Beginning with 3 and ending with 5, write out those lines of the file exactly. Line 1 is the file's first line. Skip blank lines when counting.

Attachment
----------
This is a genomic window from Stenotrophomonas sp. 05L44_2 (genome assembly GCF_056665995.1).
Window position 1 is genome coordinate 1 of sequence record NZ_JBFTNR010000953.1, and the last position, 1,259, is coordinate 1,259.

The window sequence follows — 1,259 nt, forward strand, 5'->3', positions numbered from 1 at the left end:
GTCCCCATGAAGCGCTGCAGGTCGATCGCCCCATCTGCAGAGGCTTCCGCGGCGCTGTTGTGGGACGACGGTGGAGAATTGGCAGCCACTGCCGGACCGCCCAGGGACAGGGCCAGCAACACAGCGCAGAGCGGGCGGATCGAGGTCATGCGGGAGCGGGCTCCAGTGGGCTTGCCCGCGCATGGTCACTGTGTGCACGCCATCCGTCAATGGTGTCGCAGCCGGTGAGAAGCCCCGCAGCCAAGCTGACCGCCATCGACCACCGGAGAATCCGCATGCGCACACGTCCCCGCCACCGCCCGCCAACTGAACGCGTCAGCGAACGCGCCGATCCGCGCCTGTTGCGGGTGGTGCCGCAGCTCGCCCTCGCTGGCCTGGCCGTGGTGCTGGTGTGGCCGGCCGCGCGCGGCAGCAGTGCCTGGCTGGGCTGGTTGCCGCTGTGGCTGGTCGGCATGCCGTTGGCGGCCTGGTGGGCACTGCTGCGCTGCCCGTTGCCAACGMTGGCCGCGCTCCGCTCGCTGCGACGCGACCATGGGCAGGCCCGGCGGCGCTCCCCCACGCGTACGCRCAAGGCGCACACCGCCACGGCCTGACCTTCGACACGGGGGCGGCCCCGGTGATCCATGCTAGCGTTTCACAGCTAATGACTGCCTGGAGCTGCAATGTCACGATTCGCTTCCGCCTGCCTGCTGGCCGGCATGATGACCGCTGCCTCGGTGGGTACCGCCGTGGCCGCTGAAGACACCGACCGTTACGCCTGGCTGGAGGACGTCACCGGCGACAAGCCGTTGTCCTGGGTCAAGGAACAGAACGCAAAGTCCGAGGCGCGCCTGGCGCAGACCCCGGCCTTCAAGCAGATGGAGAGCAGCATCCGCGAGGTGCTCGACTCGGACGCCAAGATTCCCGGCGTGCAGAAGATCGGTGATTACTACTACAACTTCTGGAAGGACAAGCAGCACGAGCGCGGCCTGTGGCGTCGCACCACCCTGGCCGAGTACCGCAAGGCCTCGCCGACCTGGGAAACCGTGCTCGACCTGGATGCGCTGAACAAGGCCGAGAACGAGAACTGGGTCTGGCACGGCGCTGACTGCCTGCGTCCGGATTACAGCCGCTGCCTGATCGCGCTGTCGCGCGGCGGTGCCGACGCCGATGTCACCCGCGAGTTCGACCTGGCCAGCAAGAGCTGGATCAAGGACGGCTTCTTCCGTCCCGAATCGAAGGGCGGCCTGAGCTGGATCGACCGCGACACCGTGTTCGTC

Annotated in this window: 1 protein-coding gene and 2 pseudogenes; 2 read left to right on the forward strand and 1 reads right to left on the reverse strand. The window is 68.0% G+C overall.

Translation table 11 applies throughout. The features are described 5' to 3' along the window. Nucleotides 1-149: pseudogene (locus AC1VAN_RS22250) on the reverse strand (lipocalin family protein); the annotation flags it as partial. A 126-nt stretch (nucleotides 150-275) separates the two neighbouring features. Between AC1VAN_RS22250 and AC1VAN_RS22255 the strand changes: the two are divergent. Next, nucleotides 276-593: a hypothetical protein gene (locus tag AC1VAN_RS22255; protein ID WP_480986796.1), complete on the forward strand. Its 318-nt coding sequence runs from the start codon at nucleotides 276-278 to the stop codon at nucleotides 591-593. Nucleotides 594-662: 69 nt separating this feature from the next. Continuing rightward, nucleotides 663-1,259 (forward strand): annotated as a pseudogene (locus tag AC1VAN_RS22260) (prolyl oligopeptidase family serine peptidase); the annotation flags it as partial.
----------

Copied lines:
The window sequence follows — 1,259 nt, forward strand, 5'->3', positions numbered from 1 at the left end:
GTCCCCATGAAGCGCTGCAGGTCGATCGCCCCATCTGCAGAGGCTTCCGCGGCGCTGTTGTGGGACGACGGTGGAGAATTGGCAGCCACTGCCGGACCGCCCAGGGACAGGGCCAGCAACACAGCGCAGAGCGGGCGGATCGAGGTCATGCGGGAGCGGGCTCCAGTGGGCTTGCCCGCGCATGGTCACTGTGTGCACGCCATCCGTCAATGGTGTCGCAGCCGGTGAGAAGCCCCGCAGCCAAGCTGACCGCCATCGACCACCGGAGAATCCGCATGCGCACACGTCCCCGCCACCGCCCGCCAACTGAACGCGTCAGCGAACGCGCCGATCCGCGCCTGTTGCGGGTGGTGCCGCAGCTCGCCCTCGCTGGCCTGGCCGTGGTGCTGGTGTGGCCGGCCGCGCGCGGCAGCAGTGCCTGGCTGGGCTGGTTGCCGCTGTGGCTGGTCGGCATGCCGTTGGCGGCCTGGTGGGCACTGCTGCGCTGCCCGTTGCCAACGMTGGCCGCGCTCCGCTCGCTGCGACGCGACCATGGGCAGGCCCGGCGGCGCTCCCCCACGCGTACGCRCAAGGCGCACACCGCCACGGCCTGACCTTCGACACGGGGGCGGCCCCGGTGATCCATGCTAGCGTTTCACAGCTAATGACTGCCTGGAGCTGCAATGTCACGATTCGCTTCCGCCTGCCTGCTGGCCGGCATGATGACCGCTGCCTCGGTGGGTACCGCCGTGGCCGCTGAAGACACCGACCGTTACGCCTGGCTGGAGGACGTCACCGGCGACAAGCCGTTGTCCTGGGTCAAGGAACAGAACGCAAAGTCCGAGGCGCGCCTGGCGCAGACCCCGGCCTTCAAGCAGATGGAGAGCAGCATCCGCGAGGTGCTCGACTCGGACGCCAAGATTCCCGGCGTGCAGAAGATCGGTGATTACTACTACAACTTCTGGAAGGACAAGCAGCACGAGCGCGGCCTGTGGCGTCGCACCACCCTGGCCGAGTACCGCAAGGCCTCGCCGACCTGGGAAACCGTGCTCGACCTGGATGCGCTGAACAAGGCCGAGAACGAGAACTGGGTCTGGCACGGCGCTGACTGCCTGCGTCCGGATTACAGCCGCTGCCTGATCGCGCTGTCGCGCGGCGGTGCCGACGCCGATGTCACCCGCGAGTTCGACCTGGCCAGCAAGAGCTGGATCAAGGACGGCTTCTTCCGTCCCGAATCGAAGGGCGGCCTGAGCTGGATCGACCGCGACACCGTGTTCGTC

Annotated in this window: 1 protein-coding gene and 2 pseudogenes; 2 read left to right on the forward strand and 1 reads right to left on the reverse strand. The window is 68.0% G+C overall.